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Developments in the evolving Caspian legal regime (1/2)

In view of some movement in the dispute over the division of the Caspian Sea, I interrupt my series on "How Shah-Deniz Is Changing the Equation" for a two-part analysis of these recent developments. I begin with a review of the background. Before 1992, the Caspian Sea was regulated by treaties signed by Persia and the Russian Soviet Federated Socialist Republic (not the USSR) in 1921, and between Iran and the USSR in 1935 and 1940. The latter two treaties defined the Caspian as a "Soviet and Iranian sea." None of these treaties established any maritime boundary between the two states.

The only geographical zone that was defined as controlling the use of resources, was the right of each state to fish in its coastal waters up to a limit of 10 nautical miles. Yet even this zone was not defined as a fisheries zone or a territorial sea under law. None of these agreements referred specifically to division of rights to exploit resources in the continental shelf. The Soviet republics did themselves establish a division of the Caspian for certain administrative purposes.

Three Possible Legal Frameworks

Joint Use. According to a document signed at a CIS summit on March 20, 1992, "the states participating in the CIS guarantee the fulfilment of international obligations arising from treaties and agreements of the former USSR." This binds the successor states to respect the terms of the 1940 treaty. The problem is that even the limited regime established by that treaty does not take into account the existence of five littoral states. The sea itself was to be regarded as a "joint Soviet and Iranian sea." This gave rise to the idea, proposed by Russia in the early 1990s and supported by Iran, of defining the entire Caspian and its resources as subject to a "joint use" regime — which, strictly speaking under law, is not exactly the same as its being a "joint sea".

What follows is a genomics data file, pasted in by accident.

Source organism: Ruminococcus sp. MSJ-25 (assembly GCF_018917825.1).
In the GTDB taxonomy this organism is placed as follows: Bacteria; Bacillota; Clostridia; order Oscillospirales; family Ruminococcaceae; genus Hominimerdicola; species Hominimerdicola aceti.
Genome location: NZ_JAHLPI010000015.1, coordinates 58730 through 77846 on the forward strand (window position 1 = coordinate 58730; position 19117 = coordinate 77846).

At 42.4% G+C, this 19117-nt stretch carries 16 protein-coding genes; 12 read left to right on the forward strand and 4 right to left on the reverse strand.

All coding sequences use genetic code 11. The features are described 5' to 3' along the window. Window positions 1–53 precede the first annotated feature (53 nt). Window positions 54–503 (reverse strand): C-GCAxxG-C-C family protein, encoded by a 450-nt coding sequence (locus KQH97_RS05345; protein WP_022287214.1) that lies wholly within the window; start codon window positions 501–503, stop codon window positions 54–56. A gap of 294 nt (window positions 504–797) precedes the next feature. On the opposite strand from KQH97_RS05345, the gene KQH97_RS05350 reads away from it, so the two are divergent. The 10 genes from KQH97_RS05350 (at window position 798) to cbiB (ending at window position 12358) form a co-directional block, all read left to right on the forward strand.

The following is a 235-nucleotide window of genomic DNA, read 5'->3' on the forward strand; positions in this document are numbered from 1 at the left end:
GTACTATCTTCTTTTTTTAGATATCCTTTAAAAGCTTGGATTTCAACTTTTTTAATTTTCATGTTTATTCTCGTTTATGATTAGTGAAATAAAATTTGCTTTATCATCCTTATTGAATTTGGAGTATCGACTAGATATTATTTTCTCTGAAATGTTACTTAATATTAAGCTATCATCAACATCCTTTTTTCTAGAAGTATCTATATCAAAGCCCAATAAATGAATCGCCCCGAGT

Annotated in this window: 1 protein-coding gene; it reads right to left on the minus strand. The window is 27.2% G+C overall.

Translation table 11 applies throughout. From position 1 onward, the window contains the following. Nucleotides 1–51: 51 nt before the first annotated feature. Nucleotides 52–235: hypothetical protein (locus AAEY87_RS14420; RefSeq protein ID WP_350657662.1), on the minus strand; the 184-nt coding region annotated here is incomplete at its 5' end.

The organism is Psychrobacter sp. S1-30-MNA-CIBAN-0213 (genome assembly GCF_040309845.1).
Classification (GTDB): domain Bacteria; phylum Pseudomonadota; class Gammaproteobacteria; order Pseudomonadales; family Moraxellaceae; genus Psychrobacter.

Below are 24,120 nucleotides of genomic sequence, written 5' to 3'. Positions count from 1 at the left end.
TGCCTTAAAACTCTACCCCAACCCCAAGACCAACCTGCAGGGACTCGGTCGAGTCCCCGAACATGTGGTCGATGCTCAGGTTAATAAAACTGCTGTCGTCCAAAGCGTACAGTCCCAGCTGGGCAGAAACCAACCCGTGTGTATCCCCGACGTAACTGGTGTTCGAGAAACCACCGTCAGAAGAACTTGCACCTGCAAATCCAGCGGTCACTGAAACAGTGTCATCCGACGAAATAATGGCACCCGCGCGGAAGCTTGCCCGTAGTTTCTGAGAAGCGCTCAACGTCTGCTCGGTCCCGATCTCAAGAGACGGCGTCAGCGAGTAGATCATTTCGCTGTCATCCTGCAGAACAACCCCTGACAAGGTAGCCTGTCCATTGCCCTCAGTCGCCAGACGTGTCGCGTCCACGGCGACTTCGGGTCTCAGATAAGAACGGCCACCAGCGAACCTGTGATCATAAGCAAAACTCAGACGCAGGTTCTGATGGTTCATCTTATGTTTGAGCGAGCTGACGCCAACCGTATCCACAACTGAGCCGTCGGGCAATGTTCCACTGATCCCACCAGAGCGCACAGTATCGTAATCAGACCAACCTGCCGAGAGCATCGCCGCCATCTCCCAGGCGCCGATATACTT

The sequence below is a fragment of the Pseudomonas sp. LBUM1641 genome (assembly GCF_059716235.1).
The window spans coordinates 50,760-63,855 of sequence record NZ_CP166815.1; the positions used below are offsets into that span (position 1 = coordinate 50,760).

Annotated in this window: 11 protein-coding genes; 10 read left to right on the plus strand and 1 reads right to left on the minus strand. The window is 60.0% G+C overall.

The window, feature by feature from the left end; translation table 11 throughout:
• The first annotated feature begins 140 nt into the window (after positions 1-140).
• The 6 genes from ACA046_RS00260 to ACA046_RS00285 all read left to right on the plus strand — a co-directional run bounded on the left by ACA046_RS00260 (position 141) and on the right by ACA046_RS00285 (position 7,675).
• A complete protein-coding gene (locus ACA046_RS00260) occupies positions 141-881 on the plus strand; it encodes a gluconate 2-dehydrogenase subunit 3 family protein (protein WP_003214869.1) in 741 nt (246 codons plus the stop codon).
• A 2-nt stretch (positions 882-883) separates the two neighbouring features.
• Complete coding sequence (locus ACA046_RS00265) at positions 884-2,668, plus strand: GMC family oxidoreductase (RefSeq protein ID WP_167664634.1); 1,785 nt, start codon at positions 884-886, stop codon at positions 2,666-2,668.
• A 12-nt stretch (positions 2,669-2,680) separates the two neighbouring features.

International Sea. Another possible legal status for the Caspian is as an international sea located between independent states. In this case the 1958 and 1982 Law of the Sea Conventions would apply. They allow each state to claim full jurisdiction within 12 nautical miles of the shoreline and an Exclusive Economic Zone (EEZ) over an additional 24 miles. In this case, some of the offshore oil fields for which Azerbaijan has already signed contracts on investment and exploitation by transnational energy corporations would fall outside that country's EEZ. The "international sea" solution does not decide the questions of how to allocate natural resources or what kind of regime (unilateral, condominium, or joint) to apply to the "free zone" outside the national territorial and EEZ waters.

Another legal technicality also crops up. To be considered an international sea, the Caspian must be linked to other seas by a navigable channel. And indeed it is: by the Volga and Don rivers and the Volga-Don canal, which link it to the Sea of Azov, itself an inlet of the Black Sea. However, the Volga-Don canal is not a salt-water channel and would therefore require clarification under international law. Indeed, Kazakhstan could then claim access to the Baltic through the Volga-Baltic Sea Canal and the Volga-Akhtyuba delta. If the Volga-Don canal acquired international status, then Russia would be required to provide free passage to all Caspian littoral states through it.

Inland Lake. A third possibility is to consider the Caspian an "inland lake." Under international law, this would mean that no coastal state would be able to take any unilateral action or establish national control over seabed resources without the agreement of all the others. Any national sectors eventually delimited would be under the absolute sovereignty of the given coastal state, and no rights of innocent passage would be guaranteed unless expressly agreed.

In the early 1990s, the Russian Foreign Ministry's preference for regarding the Caspian as an inland lake conflicted with the Russian Fuel and Energy Ministry's permission given to LUKoil to participate in the consortium to develop certain offshore Azerbaijani fields -- and also with its support for the BP-led exploration of the Caspian seabed off Kazakhstan. LUKoil's agreement with Azerbaijan damaged the Russian diplomatic position on the Caspian Sea temporarily, creating difficulties for Russian negotiators. LUKoil unsuccessfully sought to induce the Ministry of Foreign Affairs, which spoke against Azerbaijan's move, to alter its position.

Developments in the Mid-1990s

As a result of the difficulties just mentioned, Russia proposed another arrangement in late 1994. It would have provided for a 20-mile "zone of influence" for each coastal state and the establishment of a condominium-like (i.e., "joint rule") governing board. For obvious reasons, Azerbaijan and Kazakhstan, the two countries with the most important offshore oil reserves, did not like this proposal. Only Iran supported Russia's 1994 proposal in the beginning, and indeed this support was only rhetorical, since Iran did nothesitate to explore unilaterally its own Caspian shelf.